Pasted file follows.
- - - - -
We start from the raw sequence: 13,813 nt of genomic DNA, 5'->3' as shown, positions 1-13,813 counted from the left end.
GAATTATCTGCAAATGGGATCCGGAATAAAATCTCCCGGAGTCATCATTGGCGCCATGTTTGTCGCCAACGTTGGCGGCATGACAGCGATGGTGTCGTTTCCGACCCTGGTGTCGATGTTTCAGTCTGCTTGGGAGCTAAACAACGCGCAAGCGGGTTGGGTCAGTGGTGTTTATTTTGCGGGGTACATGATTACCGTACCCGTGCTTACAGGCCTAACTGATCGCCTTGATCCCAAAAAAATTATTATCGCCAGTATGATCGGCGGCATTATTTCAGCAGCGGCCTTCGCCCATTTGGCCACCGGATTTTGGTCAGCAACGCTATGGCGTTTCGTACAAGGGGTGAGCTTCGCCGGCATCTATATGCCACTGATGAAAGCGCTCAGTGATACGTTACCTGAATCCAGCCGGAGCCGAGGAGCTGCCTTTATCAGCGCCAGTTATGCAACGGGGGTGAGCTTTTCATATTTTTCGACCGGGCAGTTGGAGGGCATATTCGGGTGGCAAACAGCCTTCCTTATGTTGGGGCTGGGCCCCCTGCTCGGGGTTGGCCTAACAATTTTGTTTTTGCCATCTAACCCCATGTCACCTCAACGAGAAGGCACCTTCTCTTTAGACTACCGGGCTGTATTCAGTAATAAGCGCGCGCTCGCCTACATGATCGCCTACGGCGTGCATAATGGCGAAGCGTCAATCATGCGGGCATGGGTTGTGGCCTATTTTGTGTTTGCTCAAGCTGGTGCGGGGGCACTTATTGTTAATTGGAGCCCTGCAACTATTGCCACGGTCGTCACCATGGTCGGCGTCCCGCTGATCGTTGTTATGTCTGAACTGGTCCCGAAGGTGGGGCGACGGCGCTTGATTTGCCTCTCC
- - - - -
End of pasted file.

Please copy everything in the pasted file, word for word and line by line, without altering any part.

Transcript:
We start from the raw sequence: 13,813 nt of genomic DNA, 5'->3' as shown, positions 1-13,813 counted from the left end.
GAATTATCTGCAAATGGGATCCGGAATAAAATCTCCCGGAGTCATCATTGGCGCCATGTTTGTCGCCAACGTTGGCGGCATGACAGCGATGGTGTCGTTTCCGACCCTGGTGTCGATGTTTCAGTCTGCTTGGGAGCTAAACAACGCGCAAGCGGGTTGGGTCAGTGGTGTTTATTTTGCGGGGTACATGATTACCGTACCCGTGCTTACAGGCCTAACTGATCGCCTTGATCCCAAAAAAATTATTATCGCCAGTATGATCGGCGGCATTATTTCAGCAGCGGCCTTCGCCCATTTGGCCACCGGATTTTGGTCAGCAACGCTATGGCGTTTCGTACAAGGGGTGAGCTTCGCCGGCATCTATATGCCACTGATGAAAGCGCTCAGTGATACGTTACCTGAATCCAGCCGGAGCCGAGGAGCTGCCTTTATCAGCGCCAGTTATGCAACGGGGGTGAGCTTTTCATATTTTTCGACCGGGCAGTTGGAGGGCATATTCGGGTGGCAAACAGCCTTCCTTATGTTGGGGCTGGGCCCCCTGCTCGGGGTTGGCCTAACAATTTTGTTTTTGCCATCTAACCCCATGTCACCTCAACGAGAAGGCACCTTCTCTTTAGACTACCGGGCTGTATTCAGTAATAAGCGCGCGCTCGCCTACATGATCGCCTACGGCGTGCATAATGGCGAAGCGTCAATCATGCGGGCATGGGTTGTGGCCTATTTTGTGTTTGCTCAAGCTGGTGCGGGGGCACTTATTGTTAATTGGAGCCCTGCAACTATTGCCACGGTCGTCACCATGGTCGGCGTCCCGCTGATCGTTGTTATGTCTGAACTGGTCCCGAAGGTGGGGCGACGGCGCTTGATTTGCCTCTCC